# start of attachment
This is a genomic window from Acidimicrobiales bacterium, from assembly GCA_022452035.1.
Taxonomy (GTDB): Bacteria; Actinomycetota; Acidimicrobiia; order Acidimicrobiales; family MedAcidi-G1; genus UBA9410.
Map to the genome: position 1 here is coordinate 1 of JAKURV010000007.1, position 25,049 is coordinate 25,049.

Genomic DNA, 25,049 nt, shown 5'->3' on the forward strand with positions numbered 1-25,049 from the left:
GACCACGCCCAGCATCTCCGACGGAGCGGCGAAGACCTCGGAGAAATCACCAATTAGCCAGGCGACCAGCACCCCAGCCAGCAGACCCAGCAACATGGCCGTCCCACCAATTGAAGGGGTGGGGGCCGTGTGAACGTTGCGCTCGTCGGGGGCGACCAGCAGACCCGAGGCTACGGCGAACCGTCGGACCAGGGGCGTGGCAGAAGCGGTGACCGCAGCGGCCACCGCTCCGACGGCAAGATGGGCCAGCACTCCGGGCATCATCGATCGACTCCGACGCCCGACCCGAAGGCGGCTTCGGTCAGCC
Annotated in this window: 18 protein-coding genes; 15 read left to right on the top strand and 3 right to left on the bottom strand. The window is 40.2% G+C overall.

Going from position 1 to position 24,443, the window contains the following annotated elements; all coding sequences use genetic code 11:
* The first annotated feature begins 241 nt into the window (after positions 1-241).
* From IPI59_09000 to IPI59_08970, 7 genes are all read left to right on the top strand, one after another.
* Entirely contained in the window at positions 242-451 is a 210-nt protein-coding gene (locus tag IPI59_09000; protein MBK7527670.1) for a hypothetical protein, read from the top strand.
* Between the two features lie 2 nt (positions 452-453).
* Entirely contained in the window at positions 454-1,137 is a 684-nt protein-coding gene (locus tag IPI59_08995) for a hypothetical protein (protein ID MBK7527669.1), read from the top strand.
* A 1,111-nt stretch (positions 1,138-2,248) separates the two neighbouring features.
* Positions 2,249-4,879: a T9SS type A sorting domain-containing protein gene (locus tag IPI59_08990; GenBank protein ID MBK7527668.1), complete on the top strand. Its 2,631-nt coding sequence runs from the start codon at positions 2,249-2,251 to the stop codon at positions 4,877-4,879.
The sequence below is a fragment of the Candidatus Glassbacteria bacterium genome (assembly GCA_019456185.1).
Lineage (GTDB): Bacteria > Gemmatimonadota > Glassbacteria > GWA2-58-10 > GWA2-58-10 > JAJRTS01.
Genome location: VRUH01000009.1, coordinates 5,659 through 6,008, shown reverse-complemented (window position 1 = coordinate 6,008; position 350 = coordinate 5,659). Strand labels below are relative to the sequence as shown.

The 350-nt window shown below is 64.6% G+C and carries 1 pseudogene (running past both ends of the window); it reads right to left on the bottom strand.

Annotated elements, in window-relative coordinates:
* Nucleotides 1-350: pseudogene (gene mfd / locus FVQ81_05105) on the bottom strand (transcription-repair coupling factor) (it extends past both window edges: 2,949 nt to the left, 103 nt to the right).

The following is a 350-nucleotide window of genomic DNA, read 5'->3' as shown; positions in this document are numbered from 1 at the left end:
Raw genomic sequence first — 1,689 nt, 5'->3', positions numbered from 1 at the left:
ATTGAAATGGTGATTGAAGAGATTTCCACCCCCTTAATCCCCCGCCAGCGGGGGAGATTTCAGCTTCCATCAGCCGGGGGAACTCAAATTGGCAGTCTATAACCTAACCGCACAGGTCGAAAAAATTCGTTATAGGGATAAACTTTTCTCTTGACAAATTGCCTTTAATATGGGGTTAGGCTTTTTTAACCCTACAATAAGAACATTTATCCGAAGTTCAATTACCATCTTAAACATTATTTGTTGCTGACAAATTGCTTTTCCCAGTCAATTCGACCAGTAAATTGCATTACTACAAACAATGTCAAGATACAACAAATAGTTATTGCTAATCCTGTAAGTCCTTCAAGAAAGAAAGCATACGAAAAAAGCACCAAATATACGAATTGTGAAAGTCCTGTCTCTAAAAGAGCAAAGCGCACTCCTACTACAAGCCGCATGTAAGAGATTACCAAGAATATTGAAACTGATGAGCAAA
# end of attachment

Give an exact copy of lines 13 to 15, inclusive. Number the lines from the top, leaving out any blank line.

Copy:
* A 1,111-nt stretch (positions 1,138-2,248) separates the two neighbouring features.
* Positions 2,249-4,879: a T9SS type A sorting domain-containing protein gene (locus tag IPI59_08990; GenBank protein ID MBK7527668.1), complete on the top strand. Its 2,631-nt coding sequence runs from the start codon at positions 2,249-2,251 to the stop codon at positions 4,877-4,879.
The sequence below is a fragment of the Candidatus Glassbacteria bacterium genome (assembly GCA_019456185.1).